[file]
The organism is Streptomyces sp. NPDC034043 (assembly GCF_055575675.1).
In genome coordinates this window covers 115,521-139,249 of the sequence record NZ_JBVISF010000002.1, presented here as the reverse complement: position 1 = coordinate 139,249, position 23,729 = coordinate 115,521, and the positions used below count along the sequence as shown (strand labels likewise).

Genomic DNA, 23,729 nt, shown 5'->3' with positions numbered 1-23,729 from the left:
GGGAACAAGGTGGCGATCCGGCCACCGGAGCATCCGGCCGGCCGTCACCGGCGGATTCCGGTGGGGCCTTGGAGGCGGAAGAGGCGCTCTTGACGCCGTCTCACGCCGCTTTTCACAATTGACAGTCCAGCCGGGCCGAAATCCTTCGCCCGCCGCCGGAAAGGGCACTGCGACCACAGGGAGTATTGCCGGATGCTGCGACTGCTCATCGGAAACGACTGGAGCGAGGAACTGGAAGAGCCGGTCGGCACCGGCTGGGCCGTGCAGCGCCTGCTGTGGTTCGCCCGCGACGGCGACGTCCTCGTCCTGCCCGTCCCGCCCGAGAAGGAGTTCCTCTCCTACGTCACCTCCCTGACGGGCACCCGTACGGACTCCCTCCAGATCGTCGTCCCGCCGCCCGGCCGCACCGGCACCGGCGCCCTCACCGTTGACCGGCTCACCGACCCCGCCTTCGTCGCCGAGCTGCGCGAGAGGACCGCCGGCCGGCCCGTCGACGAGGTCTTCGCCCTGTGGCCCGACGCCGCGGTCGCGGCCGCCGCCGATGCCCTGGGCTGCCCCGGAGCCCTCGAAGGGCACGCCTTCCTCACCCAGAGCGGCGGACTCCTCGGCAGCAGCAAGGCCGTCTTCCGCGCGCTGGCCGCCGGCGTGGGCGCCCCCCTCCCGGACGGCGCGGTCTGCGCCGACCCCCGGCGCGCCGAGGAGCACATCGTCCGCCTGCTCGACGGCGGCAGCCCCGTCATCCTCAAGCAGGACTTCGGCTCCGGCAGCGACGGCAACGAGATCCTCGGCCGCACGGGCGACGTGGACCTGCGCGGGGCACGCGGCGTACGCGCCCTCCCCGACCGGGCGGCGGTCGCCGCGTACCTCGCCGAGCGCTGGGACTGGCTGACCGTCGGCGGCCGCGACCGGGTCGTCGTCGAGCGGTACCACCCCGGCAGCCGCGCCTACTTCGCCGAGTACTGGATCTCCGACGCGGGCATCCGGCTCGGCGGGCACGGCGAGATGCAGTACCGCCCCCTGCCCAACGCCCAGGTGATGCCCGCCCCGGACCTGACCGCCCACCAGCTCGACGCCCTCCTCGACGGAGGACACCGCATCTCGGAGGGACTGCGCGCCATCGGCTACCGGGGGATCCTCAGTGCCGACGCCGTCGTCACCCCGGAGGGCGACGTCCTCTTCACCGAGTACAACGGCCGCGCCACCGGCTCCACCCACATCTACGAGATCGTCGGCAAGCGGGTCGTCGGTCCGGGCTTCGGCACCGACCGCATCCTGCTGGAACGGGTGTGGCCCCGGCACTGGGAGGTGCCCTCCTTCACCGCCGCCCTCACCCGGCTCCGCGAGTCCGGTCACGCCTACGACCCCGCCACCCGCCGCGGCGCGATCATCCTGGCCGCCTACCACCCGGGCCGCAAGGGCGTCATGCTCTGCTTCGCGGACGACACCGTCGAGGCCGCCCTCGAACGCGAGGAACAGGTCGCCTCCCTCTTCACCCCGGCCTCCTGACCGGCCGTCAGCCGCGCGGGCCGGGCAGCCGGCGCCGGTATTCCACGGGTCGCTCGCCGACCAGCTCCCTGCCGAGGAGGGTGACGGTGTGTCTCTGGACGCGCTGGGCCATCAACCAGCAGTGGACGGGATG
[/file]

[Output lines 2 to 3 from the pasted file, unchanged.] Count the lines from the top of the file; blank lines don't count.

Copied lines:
In genome coordinates this window covers 115,521-139,249 of the sequence record NZ_JBVISF010000002.1, presented here as the reverse complement: position 1 = coordinate 139,249, position 23,729 = coordinate 115,521, and the positions used below count along the sequence as shown (strand labels likewise).

Genomic DNA, 23,729 nt, shown 5'->3' with positions numbered 1-23,729 from the left: